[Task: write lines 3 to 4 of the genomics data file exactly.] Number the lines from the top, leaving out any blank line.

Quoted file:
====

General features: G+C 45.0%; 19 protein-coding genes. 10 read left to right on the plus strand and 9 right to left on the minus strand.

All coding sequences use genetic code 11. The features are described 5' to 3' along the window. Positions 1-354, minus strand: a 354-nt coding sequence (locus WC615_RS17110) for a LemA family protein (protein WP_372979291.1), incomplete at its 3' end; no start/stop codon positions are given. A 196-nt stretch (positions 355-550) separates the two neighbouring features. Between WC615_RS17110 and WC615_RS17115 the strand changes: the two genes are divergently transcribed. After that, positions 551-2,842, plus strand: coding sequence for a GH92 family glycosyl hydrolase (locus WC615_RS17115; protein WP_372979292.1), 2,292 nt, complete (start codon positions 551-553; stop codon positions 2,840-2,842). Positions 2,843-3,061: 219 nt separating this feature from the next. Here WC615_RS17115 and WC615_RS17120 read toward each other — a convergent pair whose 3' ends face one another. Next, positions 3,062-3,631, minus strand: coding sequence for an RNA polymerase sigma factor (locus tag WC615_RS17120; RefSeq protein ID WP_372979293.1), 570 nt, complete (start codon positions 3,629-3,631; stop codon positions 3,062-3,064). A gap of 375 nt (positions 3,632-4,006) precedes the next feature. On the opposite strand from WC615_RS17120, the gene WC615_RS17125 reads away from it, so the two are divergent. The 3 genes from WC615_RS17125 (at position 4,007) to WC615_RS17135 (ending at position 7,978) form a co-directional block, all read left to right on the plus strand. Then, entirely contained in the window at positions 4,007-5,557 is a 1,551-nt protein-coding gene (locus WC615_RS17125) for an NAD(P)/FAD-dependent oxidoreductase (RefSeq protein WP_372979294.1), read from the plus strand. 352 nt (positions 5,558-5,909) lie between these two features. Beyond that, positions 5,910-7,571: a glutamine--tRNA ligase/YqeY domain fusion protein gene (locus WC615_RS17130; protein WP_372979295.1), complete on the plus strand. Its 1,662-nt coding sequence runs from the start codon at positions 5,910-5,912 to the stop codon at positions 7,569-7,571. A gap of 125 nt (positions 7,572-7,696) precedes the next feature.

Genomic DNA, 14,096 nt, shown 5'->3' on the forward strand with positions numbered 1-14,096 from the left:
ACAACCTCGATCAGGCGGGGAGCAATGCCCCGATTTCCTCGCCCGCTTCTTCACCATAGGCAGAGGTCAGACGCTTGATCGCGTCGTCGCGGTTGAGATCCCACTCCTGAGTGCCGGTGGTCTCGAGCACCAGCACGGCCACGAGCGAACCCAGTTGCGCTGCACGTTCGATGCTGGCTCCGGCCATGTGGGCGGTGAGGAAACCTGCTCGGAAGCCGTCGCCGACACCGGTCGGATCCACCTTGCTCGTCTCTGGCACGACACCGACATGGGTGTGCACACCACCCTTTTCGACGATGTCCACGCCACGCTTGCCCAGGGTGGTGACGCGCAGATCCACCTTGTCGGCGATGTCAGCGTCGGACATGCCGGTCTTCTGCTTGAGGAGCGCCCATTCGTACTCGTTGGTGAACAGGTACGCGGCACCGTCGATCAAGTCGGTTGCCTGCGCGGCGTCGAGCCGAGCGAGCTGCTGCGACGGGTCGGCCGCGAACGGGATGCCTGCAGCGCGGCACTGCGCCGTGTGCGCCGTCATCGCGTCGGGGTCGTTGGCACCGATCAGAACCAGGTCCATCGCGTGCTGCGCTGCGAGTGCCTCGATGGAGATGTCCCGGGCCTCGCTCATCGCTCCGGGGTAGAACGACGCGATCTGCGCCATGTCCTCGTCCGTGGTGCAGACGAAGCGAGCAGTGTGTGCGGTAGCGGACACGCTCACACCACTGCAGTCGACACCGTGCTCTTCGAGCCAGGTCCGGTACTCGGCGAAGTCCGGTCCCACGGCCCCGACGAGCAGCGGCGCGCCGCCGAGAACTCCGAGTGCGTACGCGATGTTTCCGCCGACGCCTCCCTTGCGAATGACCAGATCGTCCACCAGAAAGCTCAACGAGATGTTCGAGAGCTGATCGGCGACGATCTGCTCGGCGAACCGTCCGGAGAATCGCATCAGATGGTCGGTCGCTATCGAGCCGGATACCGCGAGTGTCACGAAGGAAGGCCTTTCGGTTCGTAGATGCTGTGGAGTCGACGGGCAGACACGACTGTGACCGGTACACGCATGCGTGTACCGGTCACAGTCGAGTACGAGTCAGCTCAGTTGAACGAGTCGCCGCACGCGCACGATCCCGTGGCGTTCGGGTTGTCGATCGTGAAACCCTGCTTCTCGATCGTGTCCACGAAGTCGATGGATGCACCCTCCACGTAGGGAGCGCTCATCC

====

Genomic DNA, 14,096 nt, shown 5'->3' on the forward strand with positions numbered 1-14,096 from the left:
ACAACCTCGATCAGGCGGGGAGCAATGCCCCGATTTCCTCGCCCGCTTCTTCACCATAGGCAGAGGTCAGACGCTTGATCGCGTCGTCGCGGTTGAGATCCCACTCCTGAGTGCCGGTGGTCTCGAGCACCAGCACGGCCACGAGCGAACCCAGTTGCGCTGCACGTTCGATGCTGGCTCCGGCCATGTGGGCGGTGAGGAAACCTGCTCGGAAGCCGTCGCCGACACCGGTCGGATCCACCTTGCTCGTCTCTGGCACGACACCGACATGGGTGTGCACACCACCCTTTTCGACGATGTCCACGCCACGCTTGCCCAGGGTGGTGACGCGCAGATCCACCTTGTCGGCGATGTCAGCGTCGGACATGCCGGTCTTCTGCTTGAGGAGCGCCCATTCGTACTCGTTGGTGAACAGGTACGCGGCACCGTCGATCAAGTCGGTTGCCTGCGCGGCGTCGAGCCGAGCGAGCTGCTGCGACGGGTCGGCCGCGAACGGGATGCCTGCAGCGCGGCACTGCGCCGTGTGCGCCGTCATCGCGTCGGGGTCGTTGGCACCGATCAGAACCAGGTCCATCGCGTGCTGCGCTGCGAGTGCCTCGATGGAGATGTCCCGGGCCTCGCTCATCGCTCCGGGGTAGAACGACGCGATCTGCGCCATGTCCTCGTCCGTGGTGCAGACGAAGCGAGCAGTGTGTGCGGTAGCGGACACGCTCACACCACTGCAGTCGACACCGTGCTCTTCGAGCCAGGTCCGGTACTCGGCGAAGTCCGGTCCCACGGCCCCGACGAGCAGCGGCGCGCCGCCGAGAACTCCGAGTGCGTACGCGATGTTTCCGCCGACGCCTCCCTTGCGAATGACCAGATCGTCCACCAGAAAGCTCAACGAGATGTTCGAGAGCTGATCGGCGACGATCTGCTCGGCGAACCGTCCGGAGAATCGCATCAGATGGTCGGTCGCTATCGAGCCGGATACCGCGAGTGTCACGAAGGAAGGCCTTTCGGTTCGTAGATGCTGTGGAGTCGACGGGCAGACACGACTGTGACCGGTACACGCATGCGTGTACCGGTCACAGTCGAGTACGAGTCAGCTCAGTTGAACGAGTCGCCGCACGCGCACGATCCCGTGGCGTTCGGGTTGTCGATCGTGAAACCCTGCTTCTCGATCGTGTCCACGAAGTCGATGGATGCACCCTCCACGTAGGGAGCGCTCATCC